Alpha Residential Trust, a Pittsburgh, Pennsylvania-based real estate investment trust, has entered into an agreement to purchase the 266 Lofts development at the corner of Front Street and Dr. Martin Luther King Jr. Boulevard.

25. Memphis Moves Closer to Confederate Statue Removal -

The Memphis City Council has passed the first of three votes on a resolution that declares Confederate statues on city-owned property public nuisances and sets up a framework for the city to remove those statues even without approval from the state.

26. Council to Weigh Statues, Funding Projects -

Memphis City Council members have a busy agenda Tuesday, Sept. 5: continued discussion regarding bypassing a Tennessee Historical Commission waiver process to remove Confederate monuments and a recently enacted ban on sewer connections to properties outside the city limits.

27. New Union Ave. Bank Branch, Whitehaven Wastewater Facility Seek Design Variances -

Pinnacle Bank is seeking a set of variances from the Memphis and Shelby County Board of Adjustment to build a new branch at the corner of Union Avenue and Rozelle Street.

28. Experts Differ on Convention Center Hotel Financing -

At the end of the final hour-long panel discussion during the two-day Southern Lodging Summit Downtown, Chad Crandell, the managing director and CEO of CHM Warnick – one of the best-known hotel asset management firms and advisers to hotel owners – made his pitch.

29. Hotel Summit Panel Differs On Ways to Finance Convention Center Hotel -

At the end of an hour-long panel discussion at the very end of the two-day Southern Lodging Summit Downtown, Chad Crandell – the managing director and CEO of CHM Warnick, one of the best known hotel asset management firms and advisors to hotel owners in the business -- made his pitch.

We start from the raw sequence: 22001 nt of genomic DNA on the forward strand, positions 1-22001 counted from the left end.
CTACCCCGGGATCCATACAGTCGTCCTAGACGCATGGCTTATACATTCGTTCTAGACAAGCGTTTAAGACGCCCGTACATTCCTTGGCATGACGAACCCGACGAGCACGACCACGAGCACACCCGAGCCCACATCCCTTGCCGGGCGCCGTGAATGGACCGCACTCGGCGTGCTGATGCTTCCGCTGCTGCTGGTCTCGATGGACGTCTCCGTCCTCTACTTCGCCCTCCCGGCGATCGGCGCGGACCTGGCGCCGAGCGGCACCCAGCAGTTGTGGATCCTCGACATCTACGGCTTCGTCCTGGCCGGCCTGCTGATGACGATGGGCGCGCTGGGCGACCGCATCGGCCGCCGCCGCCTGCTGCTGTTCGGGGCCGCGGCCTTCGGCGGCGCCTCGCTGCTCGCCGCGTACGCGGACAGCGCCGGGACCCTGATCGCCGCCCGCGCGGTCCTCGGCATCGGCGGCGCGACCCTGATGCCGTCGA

30. Pinnacle Bank Seeks Variances for New Midtown Branch -

Pinnacle Bank is seeking a set of variances from the Memphis and Shelby County Board of Adjustment to construct a new branch at the corner of Union Avenue and Rozelle Street.

31. Nashville Revisits $100M Flood Protection After Harvey -

NASHVILLE, Tenn. (AP) – A Tennessee city will revisit flood protection plans following flooding in Texas from Tropical Storm Harvey, which came ashore last week as a hurricane.

WPLN-FM reports the Nashville Metro Council will meet next month to consider building a floodwall system, a proposition that had been effectively tabled earlier this year. The first batch of funding for the $100 million barrier and pumping system was pulled from Mayor Megan Barry's construction budget in June on a 24-10 vote, over concerns that the plan was too focused on Nashville's urban core.

32. Editorial: Memphis Still on Road To Becoming ‘Bike Community’ -

The Shelby County Board of Adjustment this week approved a proposed multifamily development in the Cooper-Young Historic District, a small project by many standards on a 0.4-acre tract near the neighborhood’s namesake, the intersection of Cooper Street and Young Avenue.

33. New Cooper-Young Apartments Receive Green Light -

A contentious apartment complex slated for the heart of the Cooper-Young Historic District is moving forward after receiving the green light from the Memphis & Shelby County Board of Adjustment. But the board’s approval of the project Wednesday, Aug. 23, wasn’t a quick process.

34. Council OKs $6M Loan for Wonder Bread Garage -

The Memphis City Council approved a $6 million loan on Tuesday, Aug. 22, to help finance the development of a 481-space parking garage that’s a key part of the $73 million Wonder Bread redevelopment.

35. Parking at Crux of Cooper Street Plan -

It’s no secret that adding density in core areas like Midtown and Downtown has become one of the city’s more high-profile developmental goals, which is why more plans for multifamily projects have been popping on the agendas of governing bodies recently.

36. EDR Gets Predevelopment Nod for MSU Housing Project -

EdR, also called Education Realty Trust Inc., has announced that its predevelopment agreement for the College View housing development project at Mississippi State University has been approved by the Board of Trustees of State Institutions of Higher Learning.

37. Avison Young’s Memphis Office Uses Diversified Approach -

Eighteen months ago, real estate brokers Shane Soefker and Jacob Biddle decided they wanted to do things a little differently, so they left their jobs at a local brokerage firm and set off on their own.

38. Downtown Lofts to Begin Second Phase -